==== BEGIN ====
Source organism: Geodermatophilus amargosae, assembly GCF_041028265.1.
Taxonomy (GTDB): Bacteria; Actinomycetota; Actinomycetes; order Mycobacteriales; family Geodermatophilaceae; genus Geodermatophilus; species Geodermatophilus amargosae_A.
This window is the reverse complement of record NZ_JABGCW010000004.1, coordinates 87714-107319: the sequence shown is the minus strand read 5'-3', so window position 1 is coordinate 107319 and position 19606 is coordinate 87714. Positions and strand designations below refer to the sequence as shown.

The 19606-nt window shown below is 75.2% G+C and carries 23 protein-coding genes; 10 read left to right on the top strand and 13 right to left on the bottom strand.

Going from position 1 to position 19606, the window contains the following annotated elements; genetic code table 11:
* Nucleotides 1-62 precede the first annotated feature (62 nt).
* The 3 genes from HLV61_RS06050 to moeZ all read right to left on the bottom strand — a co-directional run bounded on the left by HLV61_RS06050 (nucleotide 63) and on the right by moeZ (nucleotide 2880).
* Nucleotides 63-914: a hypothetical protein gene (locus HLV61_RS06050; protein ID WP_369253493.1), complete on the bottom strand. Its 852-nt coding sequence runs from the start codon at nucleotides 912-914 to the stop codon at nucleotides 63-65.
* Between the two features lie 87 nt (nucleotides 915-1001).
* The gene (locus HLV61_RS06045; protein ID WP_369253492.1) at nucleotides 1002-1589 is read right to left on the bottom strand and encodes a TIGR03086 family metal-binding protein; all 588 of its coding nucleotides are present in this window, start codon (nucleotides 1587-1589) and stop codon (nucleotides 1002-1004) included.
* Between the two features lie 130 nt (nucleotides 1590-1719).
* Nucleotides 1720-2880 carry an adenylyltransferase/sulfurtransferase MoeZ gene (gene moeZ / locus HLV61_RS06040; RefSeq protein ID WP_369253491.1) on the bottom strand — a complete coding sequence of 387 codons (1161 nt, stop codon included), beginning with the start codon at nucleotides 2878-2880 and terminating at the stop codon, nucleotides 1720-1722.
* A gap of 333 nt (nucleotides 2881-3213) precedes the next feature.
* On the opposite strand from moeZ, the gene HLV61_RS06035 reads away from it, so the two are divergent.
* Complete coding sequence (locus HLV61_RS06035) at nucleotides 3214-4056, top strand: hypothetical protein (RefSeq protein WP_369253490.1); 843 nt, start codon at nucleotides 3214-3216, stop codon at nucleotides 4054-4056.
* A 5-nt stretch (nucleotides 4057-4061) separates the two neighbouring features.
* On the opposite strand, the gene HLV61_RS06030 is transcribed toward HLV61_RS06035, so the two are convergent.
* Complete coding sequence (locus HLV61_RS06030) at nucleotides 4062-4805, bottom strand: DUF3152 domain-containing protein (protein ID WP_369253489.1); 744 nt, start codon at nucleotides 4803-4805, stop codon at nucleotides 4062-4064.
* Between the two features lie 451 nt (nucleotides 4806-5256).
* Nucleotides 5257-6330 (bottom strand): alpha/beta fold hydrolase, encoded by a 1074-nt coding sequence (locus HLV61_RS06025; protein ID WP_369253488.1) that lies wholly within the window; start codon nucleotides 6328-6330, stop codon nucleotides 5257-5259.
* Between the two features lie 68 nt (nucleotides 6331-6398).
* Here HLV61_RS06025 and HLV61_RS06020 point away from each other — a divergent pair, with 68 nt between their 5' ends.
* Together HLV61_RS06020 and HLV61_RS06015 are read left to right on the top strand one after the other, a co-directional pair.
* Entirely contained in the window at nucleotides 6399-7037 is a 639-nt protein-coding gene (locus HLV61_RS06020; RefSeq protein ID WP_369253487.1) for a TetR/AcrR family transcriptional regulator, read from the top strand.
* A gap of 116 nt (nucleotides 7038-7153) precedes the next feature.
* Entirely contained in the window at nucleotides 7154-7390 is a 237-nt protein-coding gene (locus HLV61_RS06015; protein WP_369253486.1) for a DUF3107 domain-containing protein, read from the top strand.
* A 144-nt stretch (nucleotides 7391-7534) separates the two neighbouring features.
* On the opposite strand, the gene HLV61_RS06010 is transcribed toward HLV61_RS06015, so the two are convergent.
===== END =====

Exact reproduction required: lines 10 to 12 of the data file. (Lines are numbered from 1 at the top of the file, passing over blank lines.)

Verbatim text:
* The gene (locus HLV61_RS06045; protein ID WP_369253492.1) at nucleotides 1002-1589 is read right to left on the bottom strand and encodes a TIGR03086 family metal-binding protein; all 588 of its coding nucleotides are present in this window, start codon (nucleotides 1587-1589) and stop codon (nucleotides 1002-1004) included.
* Between the two features lie 130 nt (nucleotides 1590-1719).
* Nucleotides 1720-2880 carry an adenylyltransferase/sulfurtransferase MoeZ gene (gene moeZ / locus HLV61_RS06040; RefSeq protein ID WP_369253491.1) on the bottom strand — a complete coding sequence of 387 codons (1161 nt, stop codon included), beginning with the start codon at nucleotides 2878-2880 and terminating at the stop codon, nucleotides 1720-1722.